3

In a typical modern Linux distribution, the user may experience this when trying to shut down the computer:

A stop job is running for Session c2 of user, or equivalent.

I understand the idea behind this: the operating system sends SIGTERM, I suppose, to the program, and it doesn't terminate.

I suppose that sending SIGKILL is safer, less of a chance that data is lost for a program that manages to clean up after itself and stop gracefully.

Regression

  • You can change some timeouts, shutdown in a different way.
  • There isn't a key combination you can punch in, if you as a user want to override this, like control + D, or control + C to cancel it and just send SIGKILL immediately.

I hope there is some logical reasoning behind this design choice, because to me, it seems awfully similar to how e.g. Windows deals with a process that isn't "responding" and seems very inspired from that. Why is there no way to just stop this A stop job is running for Session c2 of user waiting for timeout message?

-1

Given the timeout values being too large, it isn't.

But you have plenty of time to spin up a USB drive with a SWAP file or whatever was the reason for the deadlock. For many users, if by second 60 the machine still runs, any more waiting is just a waste of life time. Though reports indicate a termination of os-prober after full 6 minutes, by wich time, however, 1:30 min had run out, so that timeout was too short. Tricky, no?

  • I fail to see even this as justification. This design choice treats the user as an unintelligent piece of trash. Not only is there no way to terminate the offending process, the system doesn't even provide the user with information regarding what process is blocking the shutdown sequence. If it was indeed a USB drive waiting for syncing, that would be very useful -- it might prevent me from hitting the power switch in anger. And what does the os-prober have to do with this? – AlphaCentauri Dec 10 '19 at 13:46
  • os-prober just mentioned as a real-world example of such deadlock. to find out the offender, use Ctrl-Alt-F9 debug shell "htop" following a recent post of mine: "dreaded cylon..." at unix.stackexchange.com/questions/556196/… – dotbit Dec 10 '19 at 13:50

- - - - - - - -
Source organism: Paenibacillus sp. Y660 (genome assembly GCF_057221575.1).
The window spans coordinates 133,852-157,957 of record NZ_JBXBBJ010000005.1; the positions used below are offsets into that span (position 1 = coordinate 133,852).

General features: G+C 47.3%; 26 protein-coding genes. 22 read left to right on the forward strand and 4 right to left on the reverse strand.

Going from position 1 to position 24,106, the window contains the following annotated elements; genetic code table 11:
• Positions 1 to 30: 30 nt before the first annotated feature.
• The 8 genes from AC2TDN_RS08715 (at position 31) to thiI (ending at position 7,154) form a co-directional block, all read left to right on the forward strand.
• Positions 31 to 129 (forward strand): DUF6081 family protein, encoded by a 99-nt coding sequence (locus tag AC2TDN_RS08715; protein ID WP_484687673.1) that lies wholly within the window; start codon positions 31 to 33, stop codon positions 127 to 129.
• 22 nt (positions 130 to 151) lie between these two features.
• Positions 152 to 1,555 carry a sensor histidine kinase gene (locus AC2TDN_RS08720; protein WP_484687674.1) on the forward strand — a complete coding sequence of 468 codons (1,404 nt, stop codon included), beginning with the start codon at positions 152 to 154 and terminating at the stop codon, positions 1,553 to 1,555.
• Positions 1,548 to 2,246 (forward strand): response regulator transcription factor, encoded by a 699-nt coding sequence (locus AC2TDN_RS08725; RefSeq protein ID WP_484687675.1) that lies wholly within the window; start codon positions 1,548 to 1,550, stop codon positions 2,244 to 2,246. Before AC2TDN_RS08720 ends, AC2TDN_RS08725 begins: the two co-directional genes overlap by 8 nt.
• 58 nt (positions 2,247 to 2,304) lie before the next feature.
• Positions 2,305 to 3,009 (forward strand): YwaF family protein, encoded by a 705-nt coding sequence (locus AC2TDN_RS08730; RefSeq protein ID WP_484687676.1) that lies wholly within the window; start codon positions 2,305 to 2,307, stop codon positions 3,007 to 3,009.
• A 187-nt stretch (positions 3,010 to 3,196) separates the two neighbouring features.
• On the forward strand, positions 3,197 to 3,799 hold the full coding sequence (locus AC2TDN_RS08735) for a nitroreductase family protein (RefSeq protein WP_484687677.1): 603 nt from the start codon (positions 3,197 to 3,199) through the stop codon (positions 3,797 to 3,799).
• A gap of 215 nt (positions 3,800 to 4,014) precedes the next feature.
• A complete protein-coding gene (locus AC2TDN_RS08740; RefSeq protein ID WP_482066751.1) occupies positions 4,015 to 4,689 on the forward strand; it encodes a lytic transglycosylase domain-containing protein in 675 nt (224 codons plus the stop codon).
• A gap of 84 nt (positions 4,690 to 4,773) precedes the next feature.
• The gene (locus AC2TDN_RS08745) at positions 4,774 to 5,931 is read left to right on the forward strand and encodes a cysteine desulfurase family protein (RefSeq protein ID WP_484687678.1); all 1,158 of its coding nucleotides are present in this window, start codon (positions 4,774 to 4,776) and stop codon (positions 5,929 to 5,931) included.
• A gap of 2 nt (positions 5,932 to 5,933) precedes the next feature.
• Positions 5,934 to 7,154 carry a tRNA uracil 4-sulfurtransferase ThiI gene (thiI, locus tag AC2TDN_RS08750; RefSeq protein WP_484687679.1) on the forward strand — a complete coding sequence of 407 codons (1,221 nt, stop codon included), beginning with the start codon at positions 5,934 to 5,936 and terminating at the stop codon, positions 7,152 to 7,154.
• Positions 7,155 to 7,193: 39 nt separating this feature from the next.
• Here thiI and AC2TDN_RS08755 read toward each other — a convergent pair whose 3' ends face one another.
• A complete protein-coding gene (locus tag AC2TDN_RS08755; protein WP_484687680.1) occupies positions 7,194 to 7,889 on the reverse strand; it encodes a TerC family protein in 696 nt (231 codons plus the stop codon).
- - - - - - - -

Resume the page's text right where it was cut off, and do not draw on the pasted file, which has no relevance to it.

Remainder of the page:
• I don't agree. Spinning up a new shell to deal with this is not a good idea, it takes extra effort and time to manually list processes using other utilities and tools and essentially debug a failed system. What it should be doing, is present a simple menu to the user of intuitive options to choose from while still showing the timeout as usual. Explain to the user exactly what the problem is, what the process is, then list that you can either wait, or kill it now, and explain with one simple sentence that there might be risks of data loss and/or corruption involved. – AlphaCentauri Dec 10 '19 at 13:52
  • sure, ideally the famous systemD ought to perform that functionality right away. I assume, the various deadlock scenarios are just too numerous and varied to treat them with a few pages of C++ code. – dotbit Dec 10 '19 at 13:54
-3

There is a hardware solution for this. If you really don't want to wait to allow the system to try to shutdown gracefully, you can always hold he power button down for a few seconds. I've done this a few times when the timeout just gets longer and longer.

  • 1
    This is not an answer. It's just a crude hack work-around to get your computer to shutdown when you encounter this type of systemd hang, which is itself the result of bad design and implementation. The question is if there is a way to resolve this problem in a clean way that is not a crude hardware shutdown. – Lizardx Apr 1 '19 at 18:08
  • Better try the REISUB key combination before doing this. It is safer – Quora Feans Dec 10 '19 at 2:08

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